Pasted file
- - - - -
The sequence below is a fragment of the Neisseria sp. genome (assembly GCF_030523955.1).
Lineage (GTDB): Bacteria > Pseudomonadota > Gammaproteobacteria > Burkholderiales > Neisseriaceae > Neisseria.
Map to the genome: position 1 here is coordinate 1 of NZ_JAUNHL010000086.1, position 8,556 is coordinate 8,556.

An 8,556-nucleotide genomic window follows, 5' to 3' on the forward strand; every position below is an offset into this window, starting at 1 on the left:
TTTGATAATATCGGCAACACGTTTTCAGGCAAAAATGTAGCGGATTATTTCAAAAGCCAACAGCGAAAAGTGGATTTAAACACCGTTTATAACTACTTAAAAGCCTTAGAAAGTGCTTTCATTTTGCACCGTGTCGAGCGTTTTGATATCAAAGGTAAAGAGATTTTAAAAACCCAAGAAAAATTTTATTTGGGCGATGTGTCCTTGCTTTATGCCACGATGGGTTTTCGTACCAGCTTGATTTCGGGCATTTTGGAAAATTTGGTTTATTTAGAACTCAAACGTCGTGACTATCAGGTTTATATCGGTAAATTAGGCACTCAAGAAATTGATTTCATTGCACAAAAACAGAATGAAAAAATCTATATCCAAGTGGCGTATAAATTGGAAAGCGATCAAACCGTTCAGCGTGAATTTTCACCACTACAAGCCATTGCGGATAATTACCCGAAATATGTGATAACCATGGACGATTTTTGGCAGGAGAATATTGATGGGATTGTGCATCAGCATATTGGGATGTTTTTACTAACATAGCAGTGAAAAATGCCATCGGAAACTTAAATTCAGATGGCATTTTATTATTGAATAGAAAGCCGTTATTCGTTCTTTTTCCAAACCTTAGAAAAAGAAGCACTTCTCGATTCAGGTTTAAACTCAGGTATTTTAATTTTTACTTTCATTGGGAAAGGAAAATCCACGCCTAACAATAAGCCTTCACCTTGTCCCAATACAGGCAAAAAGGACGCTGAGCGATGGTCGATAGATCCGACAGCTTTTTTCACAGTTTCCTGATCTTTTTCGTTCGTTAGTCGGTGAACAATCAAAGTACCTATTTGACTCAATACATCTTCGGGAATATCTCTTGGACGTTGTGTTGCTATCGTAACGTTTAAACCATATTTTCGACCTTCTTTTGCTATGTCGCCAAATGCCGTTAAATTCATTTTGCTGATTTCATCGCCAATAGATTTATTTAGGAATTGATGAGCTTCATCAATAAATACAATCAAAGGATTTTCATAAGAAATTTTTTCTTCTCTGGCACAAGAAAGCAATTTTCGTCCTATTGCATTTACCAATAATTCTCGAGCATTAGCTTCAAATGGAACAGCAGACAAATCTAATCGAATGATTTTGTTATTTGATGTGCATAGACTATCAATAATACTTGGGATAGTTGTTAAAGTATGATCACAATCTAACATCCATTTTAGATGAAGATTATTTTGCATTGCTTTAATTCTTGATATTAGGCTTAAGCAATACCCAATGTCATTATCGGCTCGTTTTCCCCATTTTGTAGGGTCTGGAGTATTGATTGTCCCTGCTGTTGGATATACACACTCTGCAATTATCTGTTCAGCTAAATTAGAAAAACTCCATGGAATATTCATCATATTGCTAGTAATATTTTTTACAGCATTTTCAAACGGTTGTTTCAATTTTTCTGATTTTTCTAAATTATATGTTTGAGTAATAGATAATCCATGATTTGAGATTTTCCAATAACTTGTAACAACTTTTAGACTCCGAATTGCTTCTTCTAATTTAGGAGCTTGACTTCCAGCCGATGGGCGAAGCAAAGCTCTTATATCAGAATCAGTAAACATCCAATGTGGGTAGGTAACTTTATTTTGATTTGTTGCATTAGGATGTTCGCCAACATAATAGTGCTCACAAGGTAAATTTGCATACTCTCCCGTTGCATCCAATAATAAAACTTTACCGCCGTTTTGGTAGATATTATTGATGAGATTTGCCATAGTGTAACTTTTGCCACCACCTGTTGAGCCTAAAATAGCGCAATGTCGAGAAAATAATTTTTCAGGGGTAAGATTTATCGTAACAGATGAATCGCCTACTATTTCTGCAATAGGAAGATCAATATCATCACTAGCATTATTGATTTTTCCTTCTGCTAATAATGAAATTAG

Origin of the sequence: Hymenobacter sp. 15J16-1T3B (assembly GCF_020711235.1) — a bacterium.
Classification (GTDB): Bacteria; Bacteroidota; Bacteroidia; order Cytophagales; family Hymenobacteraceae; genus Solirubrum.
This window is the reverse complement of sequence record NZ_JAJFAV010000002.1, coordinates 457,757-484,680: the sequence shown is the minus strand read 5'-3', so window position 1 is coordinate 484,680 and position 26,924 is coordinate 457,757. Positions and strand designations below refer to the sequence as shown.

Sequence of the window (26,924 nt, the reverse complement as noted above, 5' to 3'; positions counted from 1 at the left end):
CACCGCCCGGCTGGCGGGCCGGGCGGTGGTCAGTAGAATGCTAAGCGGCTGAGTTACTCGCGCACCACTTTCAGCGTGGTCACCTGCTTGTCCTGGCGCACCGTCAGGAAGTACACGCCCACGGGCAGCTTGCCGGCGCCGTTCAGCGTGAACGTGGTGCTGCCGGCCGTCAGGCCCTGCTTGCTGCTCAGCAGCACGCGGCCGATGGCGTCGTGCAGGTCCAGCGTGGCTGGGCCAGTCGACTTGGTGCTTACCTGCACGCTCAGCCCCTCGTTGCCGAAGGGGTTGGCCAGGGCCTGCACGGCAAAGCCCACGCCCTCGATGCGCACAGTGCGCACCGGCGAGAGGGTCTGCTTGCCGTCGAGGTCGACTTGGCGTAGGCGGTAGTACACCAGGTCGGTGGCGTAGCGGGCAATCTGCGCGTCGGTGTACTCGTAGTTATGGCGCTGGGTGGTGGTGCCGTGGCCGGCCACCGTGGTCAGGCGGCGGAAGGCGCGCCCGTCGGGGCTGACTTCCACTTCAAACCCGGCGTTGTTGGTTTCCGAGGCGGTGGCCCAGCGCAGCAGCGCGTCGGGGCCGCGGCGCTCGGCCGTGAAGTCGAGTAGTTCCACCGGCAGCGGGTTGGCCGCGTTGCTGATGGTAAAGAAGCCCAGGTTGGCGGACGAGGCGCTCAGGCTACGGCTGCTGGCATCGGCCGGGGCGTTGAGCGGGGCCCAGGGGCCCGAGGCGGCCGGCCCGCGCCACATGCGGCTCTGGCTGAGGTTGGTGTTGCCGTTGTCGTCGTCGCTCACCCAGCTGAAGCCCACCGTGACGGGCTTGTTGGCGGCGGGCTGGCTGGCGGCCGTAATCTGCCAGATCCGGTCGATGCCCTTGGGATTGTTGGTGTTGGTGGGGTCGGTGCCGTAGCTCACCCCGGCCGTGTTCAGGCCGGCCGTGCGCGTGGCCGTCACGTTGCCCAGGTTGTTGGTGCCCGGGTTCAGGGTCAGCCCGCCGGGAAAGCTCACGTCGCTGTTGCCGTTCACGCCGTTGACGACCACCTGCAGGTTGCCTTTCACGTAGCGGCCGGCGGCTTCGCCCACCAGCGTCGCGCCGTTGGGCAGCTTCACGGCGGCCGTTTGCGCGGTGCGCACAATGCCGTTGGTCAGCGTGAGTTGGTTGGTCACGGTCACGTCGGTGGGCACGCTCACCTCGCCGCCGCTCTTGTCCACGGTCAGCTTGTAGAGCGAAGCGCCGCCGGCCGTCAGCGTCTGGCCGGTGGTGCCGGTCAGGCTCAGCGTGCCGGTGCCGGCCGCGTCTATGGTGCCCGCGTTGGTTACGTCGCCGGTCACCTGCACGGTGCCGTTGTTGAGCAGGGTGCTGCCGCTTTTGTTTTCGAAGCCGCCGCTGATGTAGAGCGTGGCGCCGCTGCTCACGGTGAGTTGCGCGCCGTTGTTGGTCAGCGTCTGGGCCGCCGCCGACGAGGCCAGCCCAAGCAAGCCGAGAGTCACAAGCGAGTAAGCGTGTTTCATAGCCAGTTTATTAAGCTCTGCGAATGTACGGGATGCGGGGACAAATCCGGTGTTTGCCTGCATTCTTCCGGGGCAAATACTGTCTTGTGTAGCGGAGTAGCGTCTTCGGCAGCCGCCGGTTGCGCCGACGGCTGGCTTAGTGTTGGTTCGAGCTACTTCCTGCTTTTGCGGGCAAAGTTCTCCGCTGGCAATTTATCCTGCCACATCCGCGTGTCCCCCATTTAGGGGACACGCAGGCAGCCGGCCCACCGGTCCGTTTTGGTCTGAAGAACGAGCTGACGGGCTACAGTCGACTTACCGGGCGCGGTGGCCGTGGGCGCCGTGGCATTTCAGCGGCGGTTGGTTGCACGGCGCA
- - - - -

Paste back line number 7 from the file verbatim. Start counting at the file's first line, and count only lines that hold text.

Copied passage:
Classification (GTDB): Bacteria; Bacteroidota; Bacteroidia; order Cytophagales; family Hymenobacteraceae; genus Solirubrum.